Cassie O’Hara first began her journey at Northern Illinois University, then University of Illinois Champaign-Urbana, but she now calls Springfield, MO home where she is pursuing her Master’s degree at MSU in Animal Science. When she graduates, she would like to see herself working at a university or a community college working with an equine program, but is also now considering a research related career. She is on the fast track to pursuing her dreams as she has been busy conducting fecal sample studies through her graduate project, while also assisting in coaching the MSU Western Equestrian team. Her favorite experience during her time at Missouri State, has been learning how to care for and treat livestock of different species.


Michelle with a baby bottle calf from her farm!
Michelle with a baby bottle calf from her farm!

Michelle DeLong chose an Animal Science degree because she has always loved animals and has always had jobs in that related area, whether it be working on a horse ranch, to working on a dairy farm, and now owns her own ranch. She is proud to be an alumni of Missouri State University, where her favorite experience occurred during an Animal Companionship class where she was graded on training an animal all semester. Another one of the classes that she enjoyed was the Equine Exercise Physiology course where she was granted the opportunity to take a field trip to another college to see they work that they did with ex-racehorses. Michelle now runs her own ranch where she raises many different species including beef cattle, dairy cattle, dairy goats, pigs, and horses. On top of all of this she even makes time to do horse training and give lessons!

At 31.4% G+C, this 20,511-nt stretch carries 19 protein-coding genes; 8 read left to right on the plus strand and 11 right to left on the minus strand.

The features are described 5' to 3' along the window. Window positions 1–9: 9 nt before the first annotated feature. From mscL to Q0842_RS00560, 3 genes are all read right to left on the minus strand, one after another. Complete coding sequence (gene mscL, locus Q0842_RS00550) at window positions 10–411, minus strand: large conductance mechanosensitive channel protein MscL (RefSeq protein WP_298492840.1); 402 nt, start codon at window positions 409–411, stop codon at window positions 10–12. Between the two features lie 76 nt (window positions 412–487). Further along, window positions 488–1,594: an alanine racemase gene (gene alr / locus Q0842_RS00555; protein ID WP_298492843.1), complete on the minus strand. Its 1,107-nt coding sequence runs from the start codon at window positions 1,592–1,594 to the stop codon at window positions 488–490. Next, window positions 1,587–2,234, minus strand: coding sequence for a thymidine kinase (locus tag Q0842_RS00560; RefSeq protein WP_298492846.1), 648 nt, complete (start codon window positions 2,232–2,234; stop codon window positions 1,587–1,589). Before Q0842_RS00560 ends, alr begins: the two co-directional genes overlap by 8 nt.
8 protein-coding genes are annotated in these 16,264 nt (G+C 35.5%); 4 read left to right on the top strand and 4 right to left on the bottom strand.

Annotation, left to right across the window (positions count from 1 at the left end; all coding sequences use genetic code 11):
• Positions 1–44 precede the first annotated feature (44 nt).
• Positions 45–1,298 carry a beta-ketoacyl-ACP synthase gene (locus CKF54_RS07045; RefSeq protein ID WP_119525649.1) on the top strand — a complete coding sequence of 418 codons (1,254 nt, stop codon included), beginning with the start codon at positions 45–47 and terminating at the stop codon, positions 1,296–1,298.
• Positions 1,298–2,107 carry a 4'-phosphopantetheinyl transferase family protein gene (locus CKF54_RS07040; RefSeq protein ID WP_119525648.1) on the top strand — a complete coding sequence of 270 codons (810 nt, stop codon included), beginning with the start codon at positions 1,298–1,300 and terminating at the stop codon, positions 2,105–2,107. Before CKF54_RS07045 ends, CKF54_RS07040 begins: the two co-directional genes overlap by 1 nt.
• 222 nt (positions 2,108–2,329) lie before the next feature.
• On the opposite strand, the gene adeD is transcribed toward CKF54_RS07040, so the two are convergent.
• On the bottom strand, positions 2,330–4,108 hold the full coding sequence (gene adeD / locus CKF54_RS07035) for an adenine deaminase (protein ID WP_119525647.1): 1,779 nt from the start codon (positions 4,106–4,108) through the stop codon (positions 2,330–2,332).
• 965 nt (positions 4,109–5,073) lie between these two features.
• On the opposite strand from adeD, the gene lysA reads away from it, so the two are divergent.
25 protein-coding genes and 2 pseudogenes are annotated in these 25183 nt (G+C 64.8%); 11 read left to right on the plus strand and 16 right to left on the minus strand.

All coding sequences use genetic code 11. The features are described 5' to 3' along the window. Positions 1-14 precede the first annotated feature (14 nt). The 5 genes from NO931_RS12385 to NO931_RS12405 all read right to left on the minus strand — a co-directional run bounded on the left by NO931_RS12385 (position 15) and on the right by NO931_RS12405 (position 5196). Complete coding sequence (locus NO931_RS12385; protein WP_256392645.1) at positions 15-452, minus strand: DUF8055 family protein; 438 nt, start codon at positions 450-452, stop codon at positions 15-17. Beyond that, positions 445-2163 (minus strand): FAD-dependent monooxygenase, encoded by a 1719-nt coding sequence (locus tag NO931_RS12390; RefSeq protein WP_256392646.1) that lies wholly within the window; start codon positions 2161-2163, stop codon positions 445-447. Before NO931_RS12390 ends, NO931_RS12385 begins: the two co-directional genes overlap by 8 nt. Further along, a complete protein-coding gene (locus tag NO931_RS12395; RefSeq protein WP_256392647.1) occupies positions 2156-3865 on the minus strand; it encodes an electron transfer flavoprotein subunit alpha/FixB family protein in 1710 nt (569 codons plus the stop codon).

”  I feel I couldn’t be doing anything better with my degree. “

My student and I posing for the camera!
My student and I posing for the camera!

During my own adventure to achieve an Animal Science degree, I have been so blessed to experience many great things. From my days at NEO with the livestock and equestrian team, to being a certified riding instructor, to being a part of the behind the scenes show management for the NRHA, and to learning the ropes and methods of management at various horse barns…I wouldn’t trade any moment for the world. With graduation sneaking up on me in a few short weeks, I have realized that I am right where I want to be. No, I have no intentions of attending vet school, but I respect those that do as I will have many dealings with them in the future as does any animal owner. So to my fellow Animal Science majors that are reading this, continue to rock what you do and create your own success story! Thanks again to those that contributed to this blog post and took time out of your busy lives to share your experiences with me!